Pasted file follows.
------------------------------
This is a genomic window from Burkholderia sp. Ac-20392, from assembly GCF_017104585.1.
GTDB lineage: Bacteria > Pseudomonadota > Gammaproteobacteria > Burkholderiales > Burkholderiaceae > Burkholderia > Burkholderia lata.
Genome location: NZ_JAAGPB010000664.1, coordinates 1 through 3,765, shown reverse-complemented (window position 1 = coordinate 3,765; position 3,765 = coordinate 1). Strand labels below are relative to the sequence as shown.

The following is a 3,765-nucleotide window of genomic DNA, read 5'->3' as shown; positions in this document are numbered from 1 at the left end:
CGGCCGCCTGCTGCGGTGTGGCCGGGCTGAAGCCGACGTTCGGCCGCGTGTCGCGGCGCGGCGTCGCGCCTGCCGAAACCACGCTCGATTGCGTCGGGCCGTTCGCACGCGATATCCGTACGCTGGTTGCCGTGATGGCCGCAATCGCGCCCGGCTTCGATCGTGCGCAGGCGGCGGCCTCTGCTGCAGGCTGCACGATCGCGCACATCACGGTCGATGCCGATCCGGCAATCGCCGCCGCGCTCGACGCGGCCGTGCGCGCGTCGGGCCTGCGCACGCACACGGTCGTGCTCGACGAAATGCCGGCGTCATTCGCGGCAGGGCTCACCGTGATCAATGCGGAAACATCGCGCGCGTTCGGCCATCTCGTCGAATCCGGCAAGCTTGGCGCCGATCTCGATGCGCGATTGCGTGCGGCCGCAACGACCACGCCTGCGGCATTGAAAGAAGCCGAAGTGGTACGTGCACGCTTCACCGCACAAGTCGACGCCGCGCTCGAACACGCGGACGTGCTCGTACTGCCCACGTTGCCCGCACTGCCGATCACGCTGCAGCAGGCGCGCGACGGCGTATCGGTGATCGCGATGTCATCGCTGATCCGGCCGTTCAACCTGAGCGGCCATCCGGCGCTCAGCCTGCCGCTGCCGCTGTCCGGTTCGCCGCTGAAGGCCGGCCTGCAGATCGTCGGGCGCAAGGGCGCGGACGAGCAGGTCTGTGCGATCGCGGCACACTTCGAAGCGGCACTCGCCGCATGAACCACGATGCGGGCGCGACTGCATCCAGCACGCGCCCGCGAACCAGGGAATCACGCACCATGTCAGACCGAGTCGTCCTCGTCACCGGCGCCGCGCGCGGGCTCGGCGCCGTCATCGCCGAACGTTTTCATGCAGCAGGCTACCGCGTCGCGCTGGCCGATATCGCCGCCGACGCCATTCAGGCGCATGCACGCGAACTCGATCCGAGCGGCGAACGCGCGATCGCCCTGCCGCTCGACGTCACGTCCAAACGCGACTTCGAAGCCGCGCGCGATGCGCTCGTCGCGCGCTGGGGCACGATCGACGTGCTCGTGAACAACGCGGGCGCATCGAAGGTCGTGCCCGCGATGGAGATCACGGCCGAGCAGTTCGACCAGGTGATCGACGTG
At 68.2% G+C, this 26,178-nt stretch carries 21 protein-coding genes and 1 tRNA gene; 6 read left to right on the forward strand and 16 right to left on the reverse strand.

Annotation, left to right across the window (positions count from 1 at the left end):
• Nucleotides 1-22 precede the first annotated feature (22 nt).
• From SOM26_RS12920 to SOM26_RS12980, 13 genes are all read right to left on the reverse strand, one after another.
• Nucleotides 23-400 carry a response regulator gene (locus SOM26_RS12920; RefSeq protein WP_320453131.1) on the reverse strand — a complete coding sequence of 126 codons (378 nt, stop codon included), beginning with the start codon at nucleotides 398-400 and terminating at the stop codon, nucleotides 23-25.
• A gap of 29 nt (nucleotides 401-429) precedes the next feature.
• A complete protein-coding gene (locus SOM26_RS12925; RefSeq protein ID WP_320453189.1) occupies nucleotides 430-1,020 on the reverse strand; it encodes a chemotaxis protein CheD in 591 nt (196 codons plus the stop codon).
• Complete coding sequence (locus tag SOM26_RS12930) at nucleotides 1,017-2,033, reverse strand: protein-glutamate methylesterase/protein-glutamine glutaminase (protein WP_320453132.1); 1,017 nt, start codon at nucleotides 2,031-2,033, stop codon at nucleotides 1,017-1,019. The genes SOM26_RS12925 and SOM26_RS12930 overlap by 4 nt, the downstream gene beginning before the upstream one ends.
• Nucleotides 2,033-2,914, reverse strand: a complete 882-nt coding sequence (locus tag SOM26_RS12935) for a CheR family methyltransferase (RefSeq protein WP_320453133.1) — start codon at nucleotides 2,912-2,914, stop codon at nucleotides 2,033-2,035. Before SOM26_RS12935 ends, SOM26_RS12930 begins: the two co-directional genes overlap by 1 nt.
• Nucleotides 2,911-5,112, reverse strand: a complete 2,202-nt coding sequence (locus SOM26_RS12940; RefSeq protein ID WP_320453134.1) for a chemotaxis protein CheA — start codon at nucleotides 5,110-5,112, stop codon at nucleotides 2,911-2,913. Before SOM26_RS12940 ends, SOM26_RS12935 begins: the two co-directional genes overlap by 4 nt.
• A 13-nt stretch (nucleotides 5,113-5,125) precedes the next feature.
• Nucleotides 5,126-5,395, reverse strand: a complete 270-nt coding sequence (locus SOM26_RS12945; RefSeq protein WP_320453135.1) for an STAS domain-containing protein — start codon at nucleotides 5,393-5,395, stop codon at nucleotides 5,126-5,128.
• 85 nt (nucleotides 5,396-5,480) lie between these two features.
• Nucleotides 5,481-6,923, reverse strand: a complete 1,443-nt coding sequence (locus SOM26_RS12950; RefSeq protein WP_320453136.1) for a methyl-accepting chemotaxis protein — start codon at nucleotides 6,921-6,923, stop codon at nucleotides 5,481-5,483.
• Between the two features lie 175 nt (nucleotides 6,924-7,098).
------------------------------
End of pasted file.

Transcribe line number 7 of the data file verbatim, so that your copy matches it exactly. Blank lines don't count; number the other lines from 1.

Annotation, left to right across the window (positions count from 1 at the left end):